Dear Writer Friends–I’m not going to #AWP2018, but if you are, and if you’re going to Ybor City for an event, make sure to walk a couple blocks toward the train tracks and visit Al’s Bar-B-Que. It’s messy & great, and they serve big-ass beers! I went there with my dad a year or two before he passed away, and it’s such a nice memory. I try to get there when I visit my brother in Tampa. The Ybor neighborhood is worth a stroll, and has an interesting history as a hub of Cuban cigar manufacturing.
Snowy-Day Winter Cider Recipe — Insomnia, a snowy forecast, and lemons that needed to be used caused me to experiment with this recipe at 4 am this morning. Let me know if you like it. Portions are estimated rather than precisely calculated. I cook by instinct.
Candied ginger adds a welcome zing to this winter favorite. I used Jerry’s Nuthouse crystallized ginger. If you find you prefer more or less of a particular ingredient, you can adjust the recipe accordingly. (Cinnamon, for instance, can add an additional flavor note.) The recipe’s real magic is in the sweetness of the candied ginger combining with the tartness of the lemon. Makes 4 servings.
- 750 -100 ml or so of apple cider, which is 3 to 4 cups.
- lemon, preferably organic
- 2 tablespoons of Craisins (dried cranberries can be substituted)
- 1 teaspoon of ground nutmeg (you could also use pumpkin spice)
- 1/4 teaspoon of powdered cloves*
- a teaspoon of dried lemon peel if you have it (I like my own or Grassia’s spice shop in Philly’s Italian Market–my favorite local spice store)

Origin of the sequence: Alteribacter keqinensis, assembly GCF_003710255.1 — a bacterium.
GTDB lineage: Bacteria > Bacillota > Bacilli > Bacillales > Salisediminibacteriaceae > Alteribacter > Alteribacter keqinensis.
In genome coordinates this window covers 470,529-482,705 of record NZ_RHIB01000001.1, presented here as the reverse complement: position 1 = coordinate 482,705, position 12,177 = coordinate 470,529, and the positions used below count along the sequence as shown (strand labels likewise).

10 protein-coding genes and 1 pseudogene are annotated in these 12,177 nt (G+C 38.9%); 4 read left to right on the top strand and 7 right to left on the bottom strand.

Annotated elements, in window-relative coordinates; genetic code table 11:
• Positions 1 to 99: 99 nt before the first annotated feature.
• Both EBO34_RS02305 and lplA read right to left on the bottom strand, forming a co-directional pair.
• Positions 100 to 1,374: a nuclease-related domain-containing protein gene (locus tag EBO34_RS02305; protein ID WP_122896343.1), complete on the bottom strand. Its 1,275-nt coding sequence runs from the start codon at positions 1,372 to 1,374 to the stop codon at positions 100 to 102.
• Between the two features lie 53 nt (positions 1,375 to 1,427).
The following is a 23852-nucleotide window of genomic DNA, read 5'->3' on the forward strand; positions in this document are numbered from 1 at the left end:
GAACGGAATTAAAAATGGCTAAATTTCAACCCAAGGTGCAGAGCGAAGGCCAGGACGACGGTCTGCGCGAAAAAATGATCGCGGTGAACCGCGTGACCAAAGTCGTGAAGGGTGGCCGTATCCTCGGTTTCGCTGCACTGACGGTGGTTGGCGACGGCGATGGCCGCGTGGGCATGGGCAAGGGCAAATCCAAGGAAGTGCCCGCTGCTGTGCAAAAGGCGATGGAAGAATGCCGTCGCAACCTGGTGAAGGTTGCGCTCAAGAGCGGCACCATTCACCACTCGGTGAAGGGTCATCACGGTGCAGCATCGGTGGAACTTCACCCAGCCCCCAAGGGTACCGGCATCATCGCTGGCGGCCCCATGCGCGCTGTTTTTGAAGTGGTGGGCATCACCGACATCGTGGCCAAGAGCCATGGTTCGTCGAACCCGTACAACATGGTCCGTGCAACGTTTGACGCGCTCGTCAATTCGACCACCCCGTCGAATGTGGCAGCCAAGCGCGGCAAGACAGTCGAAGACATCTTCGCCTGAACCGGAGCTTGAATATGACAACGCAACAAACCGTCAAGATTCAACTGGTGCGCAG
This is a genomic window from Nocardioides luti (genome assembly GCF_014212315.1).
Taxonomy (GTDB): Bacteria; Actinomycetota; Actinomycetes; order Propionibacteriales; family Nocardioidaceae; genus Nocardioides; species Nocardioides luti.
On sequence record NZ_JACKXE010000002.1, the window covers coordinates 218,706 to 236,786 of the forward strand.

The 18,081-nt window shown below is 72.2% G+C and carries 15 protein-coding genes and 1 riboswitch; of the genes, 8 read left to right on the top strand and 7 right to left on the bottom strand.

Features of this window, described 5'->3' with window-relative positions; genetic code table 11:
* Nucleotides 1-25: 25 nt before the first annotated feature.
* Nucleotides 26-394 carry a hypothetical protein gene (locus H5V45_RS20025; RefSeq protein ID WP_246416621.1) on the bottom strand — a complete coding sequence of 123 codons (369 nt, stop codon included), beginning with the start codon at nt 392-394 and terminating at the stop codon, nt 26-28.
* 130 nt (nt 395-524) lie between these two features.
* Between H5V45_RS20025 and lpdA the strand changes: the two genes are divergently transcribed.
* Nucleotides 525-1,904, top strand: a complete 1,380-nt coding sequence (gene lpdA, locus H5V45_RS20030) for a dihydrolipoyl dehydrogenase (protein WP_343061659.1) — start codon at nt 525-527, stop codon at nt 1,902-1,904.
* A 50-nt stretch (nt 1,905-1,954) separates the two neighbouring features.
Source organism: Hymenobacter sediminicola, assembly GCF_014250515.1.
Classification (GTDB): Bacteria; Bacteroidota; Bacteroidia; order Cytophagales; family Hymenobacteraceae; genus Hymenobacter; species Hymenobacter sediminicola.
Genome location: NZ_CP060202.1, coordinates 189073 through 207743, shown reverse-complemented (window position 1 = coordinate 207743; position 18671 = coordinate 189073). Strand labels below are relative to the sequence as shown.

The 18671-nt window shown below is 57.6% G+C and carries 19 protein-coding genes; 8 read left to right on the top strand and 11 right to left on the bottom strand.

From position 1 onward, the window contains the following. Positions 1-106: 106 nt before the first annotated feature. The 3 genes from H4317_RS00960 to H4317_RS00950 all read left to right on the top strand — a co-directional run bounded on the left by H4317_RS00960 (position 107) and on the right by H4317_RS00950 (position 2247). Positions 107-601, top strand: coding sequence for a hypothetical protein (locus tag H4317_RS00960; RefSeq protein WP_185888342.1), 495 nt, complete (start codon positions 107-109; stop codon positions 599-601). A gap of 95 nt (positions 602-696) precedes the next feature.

- dash of cinnamon — optional
- 2 heaping tablespoons of candied ginger. This provides the magic.
In a Pyrex-style saucepan, warm the apple cider on Low on the stove top.
Zest the lemon with a fine zester tool. Shave only the outer layer of the lemon; avoid pieces of white pith, which can add bitterness.
Reserve the juice of the lemon.
In a small food processor or blender, such as a Magic Bullet, add 1/4 cup of the warmed cider. Then add Craisins, nutmeg, cloves and ginger. Add the lemon peel and zest (if you don’t have dried lemon peel, add the zest of another lemon. The organic lemons I used were on the small side. One enormous lemon might be enough). Pulverize the ingredients until they appear almost paste-like. You want the fruit to blend into the liquid, so add more liquid if necessary. Fine bits of ginger or Craisins may still appear, but that is okay and adds a bit of pulp. If you don’t like pulpiness in your cider, blend longer. In general we are talking seconds, not minutes. A few good pulses should do. (I found a flat blade did fine in my Magic Bullet; the kind of blade I use for grinding coffee or spices. If your grinder is used for coffee, make sure it is very clean to avoid flavor-mixing!)
Add the ginger paste back to the cider on the stove top. Add the juice of your lemon. Make sure no seeds fall into the mix. Stir until blended well. Warm through. You can let it get to a low boil, but don’t overdo it. I let mine simmer for a half hour or longer. The simmer is what seems to make the ginger combine with the lemony-ness. Stir often enough that no bits of fruit cling to the bottom of the glass pot.
Serve in your favorite mugs. Add a shot of spiced rum or whisky for even more snowy-day cheer.
Tip: You can add other dried fruit if you like. Today I am adding a few chopped organic dates to the mix. You can also try apple slices, orange slices, etc. A cinnamon stick makes a fine garnish. If you like your cider sweeter, you can add a little orange juice or honey. Experiment!
*I know a lot of cider lovers float whole cloves in their brew. I don’t like their scratchy texture. If you only have whole cloves, you can grind a few in your Magic Bullet before creating your ginger paste.
–Kelly McQuain, January 2018
“How good this week to be reminded how beautiful and alive Philadelphia becomes this time of year.”